The story behind Malawi Vice President Joyce Banda’s dedication to women’s empowerment

Malawi Vice President Joyce Banda traces her lifetime commitment to the economic empowerment of women to a childhood spent in the village. Photo by Travis Lupick.

It’s often fascinating to hear from where an activist found their dedication to a cause.

I’ve interviewed a young victim of molestation who openly shared her story in the hopes of letting abused children know that they are not alone. There was a bereaved mother who founded an experimental drug rehabilitation centre after her son overdosed while backpacking in Thailand. And I’ve met plenty of convicted criminals who now work to prevent youth from making the same mistakes that they did.

More recently, in Malawi, several women carrying the HIV/AIDS virus bravely broke cultural taboos and let their names and stories be publicized in order to spread awareness of the disease.

Another favourite inspirational story I’ve enjoyed since arriving in southern Africa is that of Malawi’s vice president, Joyce Banda.

“I have worked in the area of economic empowerment and education all of my adult life,” she told me during a recent interview at her office in Blantyre. “For me, it is about poverty eradication.”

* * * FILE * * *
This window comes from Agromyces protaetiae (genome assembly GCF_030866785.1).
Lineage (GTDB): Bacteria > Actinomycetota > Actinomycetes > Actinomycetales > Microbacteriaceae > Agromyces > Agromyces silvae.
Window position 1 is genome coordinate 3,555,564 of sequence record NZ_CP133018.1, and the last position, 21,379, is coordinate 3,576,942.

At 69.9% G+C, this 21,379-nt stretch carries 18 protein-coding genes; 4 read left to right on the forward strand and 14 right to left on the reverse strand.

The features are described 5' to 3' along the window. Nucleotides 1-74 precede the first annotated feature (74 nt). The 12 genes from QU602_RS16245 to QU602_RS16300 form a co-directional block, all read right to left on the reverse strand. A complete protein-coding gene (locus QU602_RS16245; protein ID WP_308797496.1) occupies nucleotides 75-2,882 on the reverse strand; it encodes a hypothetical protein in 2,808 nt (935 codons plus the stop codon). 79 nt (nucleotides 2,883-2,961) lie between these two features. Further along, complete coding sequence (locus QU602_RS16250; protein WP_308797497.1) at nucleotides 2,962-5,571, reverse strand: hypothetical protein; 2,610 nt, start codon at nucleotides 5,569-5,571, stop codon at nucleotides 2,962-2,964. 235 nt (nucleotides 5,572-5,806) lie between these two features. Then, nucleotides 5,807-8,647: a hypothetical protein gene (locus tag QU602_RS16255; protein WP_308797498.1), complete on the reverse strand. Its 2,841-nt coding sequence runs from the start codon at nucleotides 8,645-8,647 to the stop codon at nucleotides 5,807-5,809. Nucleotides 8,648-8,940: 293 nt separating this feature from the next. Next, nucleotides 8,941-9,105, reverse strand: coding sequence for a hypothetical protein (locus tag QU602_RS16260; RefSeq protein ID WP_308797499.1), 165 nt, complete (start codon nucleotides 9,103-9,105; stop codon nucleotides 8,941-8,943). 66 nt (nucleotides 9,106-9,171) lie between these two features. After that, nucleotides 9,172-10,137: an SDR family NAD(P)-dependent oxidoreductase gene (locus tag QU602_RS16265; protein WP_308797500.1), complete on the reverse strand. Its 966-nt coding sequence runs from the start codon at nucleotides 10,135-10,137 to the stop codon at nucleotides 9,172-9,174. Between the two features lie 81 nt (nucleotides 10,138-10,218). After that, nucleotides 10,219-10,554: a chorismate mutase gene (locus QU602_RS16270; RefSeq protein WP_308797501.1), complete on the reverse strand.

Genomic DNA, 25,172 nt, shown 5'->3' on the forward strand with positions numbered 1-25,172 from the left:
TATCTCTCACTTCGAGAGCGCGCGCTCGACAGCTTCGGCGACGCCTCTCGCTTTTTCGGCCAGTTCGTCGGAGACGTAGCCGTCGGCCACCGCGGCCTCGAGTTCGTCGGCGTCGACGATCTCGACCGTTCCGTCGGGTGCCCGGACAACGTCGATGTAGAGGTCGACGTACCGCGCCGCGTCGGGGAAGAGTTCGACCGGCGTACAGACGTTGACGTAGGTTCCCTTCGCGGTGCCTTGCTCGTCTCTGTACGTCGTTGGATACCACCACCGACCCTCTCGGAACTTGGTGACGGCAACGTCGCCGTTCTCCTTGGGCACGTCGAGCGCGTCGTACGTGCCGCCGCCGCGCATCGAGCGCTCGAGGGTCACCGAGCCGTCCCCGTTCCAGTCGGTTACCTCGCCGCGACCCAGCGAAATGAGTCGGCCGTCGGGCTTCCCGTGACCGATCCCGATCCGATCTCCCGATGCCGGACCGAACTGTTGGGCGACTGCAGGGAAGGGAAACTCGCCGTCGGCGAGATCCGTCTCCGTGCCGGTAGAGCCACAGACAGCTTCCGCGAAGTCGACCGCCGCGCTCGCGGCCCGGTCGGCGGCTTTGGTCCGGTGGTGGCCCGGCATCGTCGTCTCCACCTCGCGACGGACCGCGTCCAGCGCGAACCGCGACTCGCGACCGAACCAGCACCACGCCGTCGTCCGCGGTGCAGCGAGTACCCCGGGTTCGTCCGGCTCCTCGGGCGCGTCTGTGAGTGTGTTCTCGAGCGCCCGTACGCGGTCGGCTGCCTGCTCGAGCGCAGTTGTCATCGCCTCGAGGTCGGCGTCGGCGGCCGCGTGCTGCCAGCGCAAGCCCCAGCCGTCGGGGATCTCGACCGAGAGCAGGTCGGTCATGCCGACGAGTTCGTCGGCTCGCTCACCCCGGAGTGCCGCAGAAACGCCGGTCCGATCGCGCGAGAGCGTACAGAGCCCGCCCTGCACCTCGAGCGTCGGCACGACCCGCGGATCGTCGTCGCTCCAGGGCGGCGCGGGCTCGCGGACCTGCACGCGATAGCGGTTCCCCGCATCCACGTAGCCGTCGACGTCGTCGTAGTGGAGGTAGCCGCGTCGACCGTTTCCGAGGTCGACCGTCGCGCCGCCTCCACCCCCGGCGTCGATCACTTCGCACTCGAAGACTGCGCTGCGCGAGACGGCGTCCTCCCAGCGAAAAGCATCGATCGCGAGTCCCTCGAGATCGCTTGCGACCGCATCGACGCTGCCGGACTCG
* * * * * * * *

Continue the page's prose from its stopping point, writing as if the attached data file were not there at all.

Growing up with a police officer for a father, Banda has spent most of her life in the city, she began her story. But for many years, her grandmother forced her to spend weekends in her family’s village, lest that be where Banda’s fate one-day take her.

“So I had a very good friend in my village whose name is Chrissie,” Banda said. “She taught me everything about village life and she was brighter than me in school.”

Both girls completed their primary studies, the vice president continued. “And she was elected to go to Saint Mary’s and I was elected to go to Providence. She went one term, but her parents couldn’t raise the six pounds that we needed for her to go the second term, so she dropped out and went back home.”

That was when the girls were 16 years old, Banda recalled.

“I went on, finished, and now I am vice president of this land,” Banda said, matter-of-factly. “She is locked up in the village, in poverty. And it makes me angry when I see her. I say, ‘Why am I here, and she is not?’ For that reason, I decided that I was going to spend my life working to economically empower women.”

Banda, the country’s first female to hold an office as high as vice president, has since gone on to help Chrissie start a bakery, she’s establish schools and orphanages that focus on educating girls, and Banda continues to financially support hundreds of young women’s educations.

“Chrissie is very bright,” Banda said. “But she lost out; I cannot support her education. But I can spend my life supporting people like her….So for me, again, it is the eradication of poverty, focused on education, health, and the economic empowerment of women.”

Follow Travis Lupick on Twitter: @tlupick.

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